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Rick Springfield in Airway Heights Tuesday.
I underestimated Rick Springfield
The guy was an omnipresent force on the radio and MTV during the formative years of my music fandom in the '80s, and I still walked into his packed show Tuesday night at Northern Quest Resort & Casino with not-sky-high expectations.
Partly that was because I've seen a lot of stars of my youth, decades after they were commercially relevant, turn up on stage and just go through the motions. Partly it was because I didn't fully appreciate Springfield's newer music, released in the years since the spotlight shined brightest on the really ridiculously good-looking guitarist/singer. And partly it's because I forgot just how many
monster-sized hits Springfield has to draw on during one of his shows.
After seeing Springfield and his stellar band joyfully rock through about 20 songs over the course of nearly two hours, I won't underestimate the guy again.
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Rick Springfield, still really ridiculously good looking. And a damn fine guitar player.
Let's start with the fact Springfield is a full-on rock star — a rare breed back when his singles lived alongside Madonna, Michael Jackson and Whitney Houston on the pop charts, and maybe even more rare in 2019. Springfield looks great at 69, and appeared on stage in the classic rock uniform of leather jacket, t-shirt, jeans and boots. Timeless cool, especially when paired with a guitar.
Opening with the appropriate "Light This Party Up," he followed with the first dribble of hits — "I've Done Everything For You" and "I Get Excited" — before making the first visit to his 2018 blues-based album The Snake King
. "Little Demon" showcased Springfield's guitar chops in a way that he probably doesn't get enough credit for — he's a serious player, and he proved that all night.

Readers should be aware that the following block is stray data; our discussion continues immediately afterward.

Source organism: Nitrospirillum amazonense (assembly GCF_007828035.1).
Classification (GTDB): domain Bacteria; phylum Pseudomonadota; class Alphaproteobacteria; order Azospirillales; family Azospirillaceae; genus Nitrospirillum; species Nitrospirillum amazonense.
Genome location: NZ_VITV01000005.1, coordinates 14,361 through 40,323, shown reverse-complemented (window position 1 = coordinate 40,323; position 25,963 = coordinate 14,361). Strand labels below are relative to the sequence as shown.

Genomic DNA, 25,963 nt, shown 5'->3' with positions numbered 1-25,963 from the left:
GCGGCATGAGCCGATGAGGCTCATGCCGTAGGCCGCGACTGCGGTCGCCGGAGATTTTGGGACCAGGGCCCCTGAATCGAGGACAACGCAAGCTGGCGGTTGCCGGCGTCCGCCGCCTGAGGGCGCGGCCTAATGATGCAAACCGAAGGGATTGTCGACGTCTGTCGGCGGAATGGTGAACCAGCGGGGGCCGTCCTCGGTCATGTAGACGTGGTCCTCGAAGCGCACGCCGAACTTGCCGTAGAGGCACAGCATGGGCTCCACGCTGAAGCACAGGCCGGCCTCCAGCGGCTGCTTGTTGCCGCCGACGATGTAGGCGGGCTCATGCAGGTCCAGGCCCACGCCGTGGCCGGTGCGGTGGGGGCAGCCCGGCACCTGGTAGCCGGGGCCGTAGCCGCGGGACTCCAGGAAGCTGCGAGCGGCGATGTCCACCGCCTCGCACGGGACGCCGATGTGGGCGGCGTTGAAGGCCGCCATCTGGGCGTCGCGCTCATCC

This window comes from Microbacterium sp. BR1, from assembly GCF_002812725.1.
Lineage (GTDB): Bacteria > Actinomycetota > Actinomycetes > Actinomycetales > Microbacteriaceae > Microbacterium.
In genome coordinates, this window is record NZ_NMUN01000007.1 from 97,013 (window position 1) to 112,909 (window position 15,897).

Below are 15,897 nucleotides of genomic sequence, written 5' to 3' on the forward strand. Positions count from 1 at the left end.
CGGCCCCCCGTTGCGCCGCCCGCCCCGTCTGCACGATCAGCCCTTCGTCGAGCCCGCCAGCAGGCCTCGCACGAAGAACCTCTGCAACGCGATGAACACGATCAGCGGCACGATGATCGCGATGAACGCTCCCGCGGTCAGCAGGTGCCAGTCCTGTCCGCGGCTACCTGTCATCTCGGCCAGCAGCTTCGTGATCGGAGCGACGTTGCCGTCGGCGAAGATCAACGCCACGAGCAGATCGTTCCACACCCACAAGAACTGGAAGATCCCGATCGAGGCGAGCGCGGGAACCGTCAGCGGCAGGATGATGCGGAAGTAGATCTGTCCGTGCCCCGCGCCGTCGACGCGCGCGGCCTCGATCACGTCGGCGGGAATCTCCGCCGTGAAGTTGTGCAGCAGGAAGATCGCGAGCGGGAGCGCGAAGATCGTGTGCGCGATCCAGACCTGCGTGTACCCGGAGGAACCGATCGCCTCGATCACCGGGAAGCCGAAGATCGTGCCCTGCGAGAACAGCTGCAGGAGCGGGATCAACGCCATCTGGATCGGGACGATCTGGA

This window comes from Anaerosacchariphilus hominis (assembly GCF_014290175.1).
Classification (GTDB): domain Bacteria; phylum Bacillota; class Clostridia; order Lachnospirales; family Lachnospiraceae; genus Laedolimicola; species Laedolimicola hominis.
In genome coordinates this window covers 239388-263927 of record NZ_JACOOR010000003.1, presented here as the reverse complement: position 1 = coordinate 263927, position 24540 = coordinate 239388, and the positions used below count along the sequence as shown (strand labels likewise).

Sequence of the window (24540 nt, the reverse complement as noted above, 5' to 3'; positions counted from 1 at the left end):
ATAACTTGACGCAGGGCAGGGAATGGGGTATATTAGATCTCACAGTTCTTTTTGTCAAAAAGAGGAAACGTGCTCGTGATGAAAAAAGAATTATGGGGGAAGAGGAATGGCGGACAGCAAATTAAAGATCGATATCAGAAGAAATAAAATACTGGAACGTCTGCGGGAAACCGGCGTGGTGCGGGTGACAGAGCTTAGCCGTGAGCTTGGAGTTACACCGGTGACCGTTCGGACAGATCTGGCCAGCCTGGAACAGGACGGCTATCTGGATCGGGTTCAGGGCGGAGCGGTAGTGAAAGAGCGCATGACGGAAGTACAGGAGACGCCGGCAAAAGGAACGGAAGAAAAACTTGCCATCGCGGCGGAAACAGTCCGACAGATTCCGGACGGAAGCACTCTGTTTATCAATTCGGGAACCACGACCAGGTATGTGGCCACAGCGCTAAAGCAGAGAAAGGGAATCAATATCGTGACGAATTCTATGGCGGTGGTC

An early highlight came with what Springfield said was the first-ever live performance of "World Start Turning," a song from his 1988 album Rock of Life
with lyrics that allude to the depression he only addressed fully to fans in his autobiography years later. Not only did the song kill, but Springfield appeared to break down in tears at the end, saying "That song brought up a lot of shit for me," before taking a slug from a glass of wine.
That tender moment was quickly left behind as Springfield and his band of young musicians cranked through a set of hits including "Affair of the Heart," "Souls," "Love Somebody," "Don't Talk to Strangers" and a show-closing "Jessie's Girl."
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Springfield has a band of young players who give his songs some serious muscle.
It speaks to the depth of his catalog that he crammed a bunch of his hits into a medley mid-show, blending quick takes on "Bop Til You Drop," "Don't Walk Away," "Rock of Life" and "What Kind of Fool Am I?" with a brief cover of Tommy Tutone's "867-5309 (Jenny)" and a nod to Springfield's own novelty hit, "Bruce," about being confused for Bruce Springsteen.
Hey, a sense of humor! Another facet of a great frontman, and besides cracking jokes here and there, Springfield paid homage to guitar legend Dick Dale who died earlier this week. He also did a guitar solo that, unless my eyes were lying, had Springfield humping his strings by the end, and he wandered into the audience to fully illustrate his hit "Human Touch."
It was clear by show's end that not only had I underestimated Springfield, but that I've missed out by not seeing him sooner. Thankfully, he's delivering as good a show now as I could have expected 30 years ago.